Few people have heard of it, yet many consider John Blankenbaker's KENBAK-1 to be the first commercial personal computer.

Koss introduced these headphones over 40 years ago, and they remain affordable favorites to this day.

JVC Ends VCR Production

The first JVC VHS recorder

JVC -- the last manufacturer of standalone VHS video cassette recorders -- has ceased production, essentially bringing the curtain down on the videotape era. Since the format's arrival in 1976, almost 1 billion VCRs have been produced worldwide and one in twenty was a JVC unit. All is not lost, since the format is expected to live on in a variety of dodgy combo units that cram DVD playback and recording functionality alongside a monstrous tape slot.

I have mixed feelings about all this. I have only purchased one VCR in my life -- a Toshiba unit with digital audio capability (and a light pen!) that set me back the princely sum of $1000 in 1987. I was a teenager at the time and couldn't fathom anything more sophisticated ever hitting the market. That machine has performed flawlessly for over two decades, and my six-year-old still uses it to watch a seemingly endless stream of Pokemon videos. Heck, I still use it for time shifting with my satellite receiver. The quality isn't nearly as good as a Tivo, but there are no onerous monthly charges and it works just fine.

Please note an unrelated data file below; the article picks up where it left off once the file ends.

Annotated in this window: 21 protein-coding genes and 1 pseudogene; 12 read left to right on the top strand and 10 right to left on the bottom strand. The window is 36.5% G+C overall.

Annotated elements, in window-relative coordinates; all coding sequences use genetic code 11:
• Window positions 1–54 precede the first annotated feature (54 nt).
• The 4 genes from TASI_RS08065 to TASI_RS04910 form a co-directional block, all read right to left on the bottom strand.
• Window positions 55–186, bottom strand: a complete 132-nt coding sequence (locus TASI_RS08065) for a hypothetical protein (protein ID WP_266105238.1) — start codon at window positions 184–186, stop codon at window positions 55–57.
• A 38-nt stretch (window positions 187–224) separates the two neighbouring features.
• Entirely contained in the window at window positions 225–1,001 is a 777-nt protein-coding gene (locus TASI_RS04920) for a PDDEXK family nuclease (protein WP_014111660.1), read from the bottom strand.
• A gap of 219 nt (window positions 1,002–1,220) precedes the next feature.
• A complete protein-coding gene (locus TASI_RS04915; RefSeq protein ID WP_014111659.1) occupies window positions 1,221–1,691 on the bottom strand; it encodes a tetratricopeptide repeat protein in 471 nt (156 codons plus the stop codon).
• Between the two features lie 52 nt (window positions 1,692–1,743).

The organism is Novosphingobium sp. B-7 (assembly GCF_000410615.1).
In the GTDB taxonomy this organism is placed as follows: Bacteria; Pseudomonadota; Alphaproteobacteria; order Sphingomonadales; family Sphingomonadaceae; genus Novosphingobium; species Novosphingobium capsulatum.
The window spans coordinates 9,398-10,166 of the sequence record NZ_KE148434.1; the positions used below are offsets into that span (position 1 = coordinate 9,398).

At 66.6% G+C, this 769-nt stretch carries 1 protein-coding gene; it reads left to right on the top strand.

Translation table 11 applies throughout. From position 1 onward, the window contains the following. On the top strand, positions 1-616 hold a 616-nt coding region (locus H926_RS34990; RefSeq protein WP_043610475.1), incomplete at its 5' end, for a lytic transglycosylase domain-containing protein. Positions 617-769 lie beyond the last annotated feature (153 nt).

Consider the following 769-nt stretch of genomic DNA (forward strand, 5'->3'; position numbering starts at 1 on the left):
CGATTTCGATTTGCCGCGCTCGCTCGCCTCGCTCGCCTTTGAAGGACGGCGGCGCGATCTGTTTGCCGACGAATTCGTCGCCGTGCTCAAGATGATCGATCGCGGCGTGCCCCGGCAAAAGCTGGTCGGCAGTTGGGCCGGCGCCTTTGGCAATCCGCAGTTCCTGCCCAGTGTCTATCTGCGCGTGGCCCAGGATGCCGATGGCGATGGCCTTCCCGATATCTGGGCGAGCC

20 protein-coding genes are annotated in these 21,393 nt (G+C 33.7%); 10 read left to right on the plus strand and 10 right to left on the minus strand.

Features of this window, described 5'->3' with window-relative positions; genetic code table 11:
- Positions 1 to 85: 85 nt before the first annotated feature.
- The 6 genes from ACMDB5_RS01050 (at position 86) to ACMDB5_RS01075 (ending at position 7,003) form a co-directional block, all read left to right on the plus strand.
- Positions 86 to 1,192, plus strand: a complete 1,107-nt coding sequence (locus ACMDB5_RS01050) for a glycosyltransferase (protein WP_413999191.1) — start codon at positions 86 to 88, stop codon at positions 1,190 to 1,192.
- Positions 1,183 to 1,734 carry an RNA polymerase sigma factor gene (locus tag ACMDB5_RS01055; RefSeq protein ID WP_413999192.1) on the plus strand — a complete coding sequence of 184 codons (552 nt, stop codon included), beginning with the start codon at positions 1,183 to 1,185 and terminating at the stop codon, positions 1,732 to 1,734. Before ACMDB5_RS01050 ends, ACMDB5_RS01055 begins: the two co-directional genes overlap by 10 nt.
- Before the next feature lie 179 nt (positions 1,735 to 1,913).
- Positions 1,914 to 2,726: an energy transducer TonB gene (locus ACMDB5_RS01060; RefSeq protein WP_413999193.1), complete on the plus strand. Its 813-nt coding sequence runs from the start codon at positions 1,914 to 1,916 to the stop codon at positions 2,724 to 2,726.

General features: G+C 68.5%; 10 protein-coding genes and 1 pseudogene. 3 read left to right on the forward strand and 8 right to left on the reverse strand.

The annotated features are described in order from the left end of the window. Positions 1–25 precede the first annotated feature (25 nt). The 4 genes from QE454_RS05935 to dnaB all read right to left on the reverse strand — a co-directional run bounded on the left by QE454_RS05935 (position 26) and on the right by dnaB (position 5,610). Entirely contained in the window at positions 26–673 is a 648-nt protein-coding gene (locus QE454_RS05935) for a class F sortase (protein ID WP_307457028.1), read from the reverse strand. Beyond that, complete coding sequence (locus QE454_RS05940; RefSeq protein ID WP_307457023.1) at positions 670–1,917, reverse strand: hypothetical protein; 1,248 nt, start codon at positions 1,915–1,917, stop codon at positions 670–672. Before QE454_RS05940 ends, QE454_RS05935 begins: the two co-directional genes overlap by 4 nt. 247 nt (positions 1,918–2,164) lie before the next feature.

Our biggest fear at Retro Thing HQ is that the disappearance of the VCR moves us one step closer to a world without a record button, where content is doled out in $1 increments. Say what you will about the quality of VHS tapes, but at least they could be resold and lent to friends. The same can't be said for iTunes.

JVC Ceases Production of Stand-Alone VCRs [via the inimitable Boing Boing Gadgets]

The First Home VCR
The World's First Commercial VCR
Video 2000: The Other Home Video System


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